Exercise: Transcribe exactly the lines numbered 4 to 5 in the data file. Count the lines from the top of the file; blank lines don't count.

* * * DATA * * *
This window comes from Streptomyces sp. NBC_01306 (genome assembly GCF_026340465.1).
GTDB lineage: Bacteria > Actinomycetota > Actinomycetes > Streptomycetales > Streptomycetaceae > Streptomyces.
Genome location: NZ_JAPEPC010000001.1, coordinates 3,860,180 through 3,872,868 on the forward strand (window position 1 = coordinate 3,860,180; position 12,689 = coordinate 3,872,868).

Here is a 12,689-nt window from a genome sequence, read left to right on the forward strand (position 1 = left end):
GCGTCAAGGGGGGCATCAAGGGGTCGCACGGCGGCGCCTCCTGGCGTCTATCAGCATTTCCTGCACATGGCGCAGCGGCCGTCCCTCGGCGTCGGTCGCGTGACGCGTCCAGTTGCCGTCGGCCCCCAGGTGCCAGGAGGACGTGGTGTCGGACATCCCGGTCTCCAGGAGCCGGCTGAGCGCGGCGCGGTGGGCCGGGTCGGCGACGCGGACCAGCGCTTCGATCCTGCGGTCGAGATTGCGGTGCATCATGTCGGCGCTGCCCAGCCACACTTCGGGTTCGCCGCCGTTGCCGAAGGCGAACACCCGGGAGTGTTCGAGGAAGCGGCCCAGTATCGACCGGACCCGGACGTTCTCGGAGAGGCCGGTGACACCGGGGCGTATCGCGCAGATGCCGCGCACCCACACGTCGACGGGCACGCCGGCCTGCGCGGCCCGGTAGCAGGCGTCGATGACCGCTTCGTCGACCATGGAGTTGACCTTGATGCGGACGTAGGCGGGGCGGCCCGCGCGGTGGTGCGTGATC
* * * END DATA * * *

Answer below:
Here is a 12,689-nt window from a genome sequence, read left to right on the forward strand (position 1 = left end):
GCGTCAAGGGGGGCATCAAGGGGTCGCACGGCGGCGCCTCCTGGCGTCTATCAGCATTTCCTGCACATGGCGCAGCGGCCGTCCCTCGGCGTCGGTCGCGTGACGCGTCCAGTTGCCGTCGGCCCCCAGGTGCCAGGAGGACGTGGTGTCGGACATCCCGGTCTCCAGGAGCCGGCTGAGCGCGGCGCGGTGGGCCGGGTCGGCGACGCGGACCAGCGCTTCGATCCTGCGGTCGAGATTGCGGTGCATCATGTCGGCGCTGCCCAGCCACACTTCGGGTTCGCCGCCGTTGCCGAAGGCGAACACCCGGGAGTGTTCGAGGAAGCGGCCCAGTATCGACCGGACCCGGACGTTCTCGGAGAGGCCGGTGACACCGGGGCGTATCGCGCAGATGCCGCGCACCCACACGTCGACGGGCACGCCGGCCTGCGCGGCCCGGTAGCAGGCGTCGATGACCGCTTCGTCGACCATGGAGTTGACCTTGATGCGGACGTAGGCGGGGCGGCCCGCGCGGTGGTGCGTGATC